Archive for the ‘Marc Fisher’ Category

Burgers and Bedfellows

May 19, 2009

Burgers and Bedfellows

“Oh man, if I had run a campaign saying I’d be working closely with Marion Barry, I don’t know that I would have been elected,” Utah Congressman Jason Chaffetz (R, UT-03) told Marc Fisher of the Washington Post. But Mr. Chaffetz is on the House subcommittee that oversees Washington DC, and Marion Barry, former three-term DC Mayor, represents Ward 8 in the District of Columbia Council.

The Council passed a law mandating DC recognition of gay marriages performed in other states and countries, with Mr. Barry casting the lone dissenting vote. Mr. Chaffetz also disapproves of that new DC law and, thanks to historical accident, he gets a chance to overrule the duly-elected local government.

Mr. Chaffetz also says DC doesn’t need a vote in Congress since he will represent Washington’s citizens. Why does the Congressman feel no qualms about making laws for a place where he doesn’t live?  Probably because he doesn’t live in the Utah district he represents, either. Under Utah state law it is perfectly legal for Jason Chaffetz to live in Alpine, in Utah’s 2nd Congressional District (served by Democrat Jim Matheson) while representing the 3rd Congressional District.

For the record, Marion Barry actually lives in Ward 8.

Mr. Chaffetz loves to amuse the media by sleeping on top of a flagpole on a cot in his DC office and eating cheap fast food. A canny professional political operative, the Congressman favors Five Guys Burgers and Fries — it’s a DC-area chain but has locations in his Utah district (Bountiful, Midvale, Orem, Sandy, West Valley). What a coincidence!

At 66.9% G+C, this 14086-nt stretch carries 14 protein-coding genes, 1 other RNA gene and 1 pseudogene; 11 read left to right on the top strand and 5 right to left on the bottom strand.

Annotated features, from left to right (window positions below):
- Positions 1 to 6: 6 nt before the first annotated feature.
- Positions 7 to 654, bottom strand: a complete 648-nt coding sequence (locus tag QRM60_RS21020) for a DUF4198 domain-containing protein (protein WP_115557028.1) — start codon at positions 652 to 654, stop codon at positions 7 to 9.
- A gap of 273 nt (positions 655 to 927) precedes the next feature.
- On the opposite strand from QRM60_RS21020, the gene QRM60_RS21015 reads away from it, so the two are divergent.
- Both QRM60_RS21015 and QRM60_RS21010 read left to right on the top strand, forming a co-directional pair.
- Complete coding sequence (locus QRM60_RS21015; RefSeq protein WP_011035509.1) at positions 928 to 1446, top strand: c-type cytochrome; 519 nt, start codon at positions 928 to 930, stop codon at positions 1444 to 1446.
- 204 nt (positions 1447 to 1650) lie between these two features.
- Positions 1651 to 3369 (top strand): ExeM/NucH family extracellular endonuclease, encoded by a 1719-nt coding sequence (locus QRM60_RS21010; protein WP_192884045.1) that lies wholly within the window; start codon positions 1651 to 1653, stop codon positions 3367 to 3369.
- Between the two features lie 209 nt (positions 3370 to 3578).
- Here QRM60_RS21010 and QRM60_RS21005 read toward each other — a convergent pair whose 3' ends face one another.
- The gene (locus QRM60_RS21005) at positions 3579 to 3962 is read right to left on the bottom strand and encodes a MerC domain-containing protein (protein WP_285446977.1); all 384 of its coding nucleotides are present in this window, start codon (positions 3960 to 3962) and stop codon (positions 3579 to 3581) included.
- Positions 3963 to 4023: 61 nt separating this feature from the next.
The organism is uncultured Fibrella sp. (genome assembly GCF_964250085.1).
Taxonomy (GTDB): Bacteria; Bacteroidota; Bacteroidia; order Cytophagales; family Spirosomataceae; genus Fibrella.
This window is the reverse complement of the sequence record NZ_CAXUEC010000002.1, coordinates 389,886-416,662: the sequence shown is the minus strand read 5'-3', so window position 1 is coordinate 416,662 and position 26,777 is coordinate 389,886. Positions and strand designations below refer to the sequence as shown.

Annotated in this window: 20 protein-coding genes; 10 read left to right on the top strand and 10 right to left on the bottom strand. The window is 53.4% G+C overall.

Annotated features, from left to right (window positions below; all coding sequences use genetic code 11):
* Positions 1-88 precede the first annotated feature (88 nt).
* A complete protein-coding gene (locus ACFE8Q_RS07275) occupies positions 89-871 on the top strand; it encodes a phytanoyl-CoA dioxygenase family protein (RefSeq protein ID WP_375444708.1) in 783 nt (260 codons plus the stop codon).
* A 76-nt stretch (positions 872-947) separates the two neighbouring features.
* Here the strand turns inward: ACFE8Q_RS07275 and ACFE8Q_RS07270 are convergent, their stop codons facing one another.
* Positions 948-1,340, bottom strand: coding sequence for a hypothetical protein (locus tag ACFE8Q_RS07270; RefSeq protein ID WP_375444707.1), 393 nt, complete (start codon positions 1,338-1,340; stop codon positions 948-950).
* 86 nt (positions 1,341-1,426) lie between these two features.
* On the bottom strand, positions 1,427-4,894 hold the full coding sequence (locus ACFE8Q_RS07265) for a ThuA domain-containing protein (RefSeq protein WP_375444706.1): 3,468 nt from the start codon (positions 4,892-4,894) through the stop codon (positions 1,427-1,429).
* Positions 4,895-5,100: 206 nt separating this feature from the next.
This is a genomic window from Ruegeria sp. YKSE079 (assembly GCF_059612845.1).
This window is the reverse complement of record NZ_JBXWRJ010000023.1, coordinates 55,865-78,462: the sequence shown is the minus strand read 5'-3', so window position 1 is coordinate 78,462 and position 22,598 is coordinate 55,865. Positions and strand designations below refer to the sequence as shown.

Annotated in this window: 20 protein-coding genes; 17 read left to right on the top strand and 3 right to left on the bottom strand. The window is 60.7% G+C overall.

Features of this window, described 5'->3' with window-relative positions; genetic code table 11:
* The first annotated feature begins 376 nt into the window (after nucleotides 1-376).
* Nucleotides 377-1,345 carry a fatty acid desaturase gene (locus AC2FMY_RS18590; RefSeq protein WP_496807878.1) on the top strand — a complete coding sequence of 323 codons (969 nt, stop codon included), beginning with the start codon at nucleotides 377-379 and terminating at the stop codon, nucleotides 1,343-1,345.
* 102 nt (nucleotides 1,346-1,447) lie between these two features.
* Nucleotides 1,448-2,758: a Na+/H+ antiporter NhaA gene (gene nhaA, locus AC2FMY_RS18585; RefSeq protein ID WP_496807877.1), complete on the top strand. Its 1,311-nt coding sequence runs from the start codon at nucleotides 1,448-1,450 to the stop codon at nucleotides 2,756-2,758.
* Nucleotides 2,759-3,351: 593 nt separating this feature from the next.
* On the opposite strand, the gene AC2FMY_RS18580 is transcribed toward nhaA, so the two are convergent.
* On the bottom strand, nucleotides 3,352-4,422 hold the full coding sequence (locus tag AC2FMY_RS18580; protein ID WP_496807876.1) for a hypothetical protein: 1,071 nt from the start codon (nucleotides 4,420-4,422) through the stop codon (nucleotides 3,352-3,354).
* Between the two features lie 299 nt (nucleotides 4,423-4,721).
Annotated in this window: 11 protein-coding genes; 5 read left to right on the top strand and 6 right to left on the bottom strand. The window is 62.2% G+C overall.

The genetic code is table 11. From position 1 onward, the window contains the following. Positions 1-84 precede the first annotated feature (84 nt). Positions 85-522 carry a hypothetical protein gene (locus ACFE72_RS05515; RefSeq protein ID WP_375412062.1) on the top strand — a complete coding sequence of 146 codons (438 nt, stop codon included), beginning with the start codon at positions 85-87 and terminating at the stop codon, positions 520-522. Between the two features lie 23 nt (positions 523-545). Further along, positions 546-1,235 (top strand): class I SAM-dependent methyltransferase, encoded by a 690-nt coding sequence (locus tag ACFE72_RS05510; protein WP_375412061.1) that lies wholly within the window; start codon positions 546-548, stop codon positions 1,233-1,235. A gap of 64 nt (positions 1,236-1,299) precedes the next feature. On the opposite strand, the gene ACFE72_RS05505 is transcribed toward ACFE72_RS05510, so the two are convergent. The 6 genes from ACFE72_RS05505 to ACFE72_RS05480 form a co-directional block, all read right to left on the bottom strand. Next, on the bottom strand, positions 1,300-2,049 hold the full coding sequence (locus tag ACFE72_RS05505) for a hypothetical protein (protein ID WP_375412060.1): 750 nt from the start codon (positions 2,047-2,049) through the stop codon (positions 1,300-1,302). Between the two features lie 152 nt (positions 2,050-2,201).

A Hint of Spice to Come — Ben’s Next Door

December 3, 2008

A Hint of Spice to Come -- Ben's Next Door

Those lucky chilidawgs at Capital Spice got a preview of the new restaurant the Ali family is opening next to their venerable Ben’s Chili Bowl. Nizam Ali had hoped to open earlier this year, and we can guess at the cause of the delay. In this town, builders yell “DCRA!” when they hit their thumbs with a hammer.

NotionsCapital hopes the search for the perfect jellroll was not a contributing factor. The Alis want to carry that confection to commemorate the fact that Ferdinand “Jellyroll” Morton played jazz upstairs in the building that houses their plush new place. 

Ben’s Next Door is slated to open this month. That leaves plenty of time for a shakedown cruise before the all-night Inaugural Marathons.


Image by Mike Licht.


Radio — Lost In Space!

November 14, 2008

Radio -- Lost In Space!

Death rays are blasting satellite radio! Whole channels have been vaporized!

Beyond Jazz  (fusion and acid jazz): Zapped! Fine Tuning (free-form eclectic): Space dust! Vox (choral works, vocal classics): Silent! Come in Robert Aubrey Davis! Do you copy? Davis, do you copy?

A report by Marc Fisher of groundstation WaPo seems to indicate that Outer Space broadcasting makes science fiction into radio reality.  The recent XM-Sirius merger pledged the two systems to maintain separate progamming for another 15 years, but the act of merging the systems in the vacuum of Space must have triggered unforseen, pulp-fiction consequences in the fourth dimension, Time.

To listeners on Earth, it seems that only a few months have elapsed since Sirius and XM Radio merged, but 15 years have passed in Outer Space!  What else could explain this strange, channel-eating phenomenon?


Washington Nationals: Fare Catch

February 25, 2008

Washington Nationals -- Fare Catch

Today in Sports, the big story is Eats. The Washington Nationals have sent their old food service to the showers and filled the dining dugout with a mix of seasoned pros and promising rookies, all hometown favorites. Good play, guys.

 The complete roster is at Dan Steinberg’s D.C. Sports Bog, with further commentary on the gustatory line-up (with hyperlinks for the hungry)  by Marc Fisher.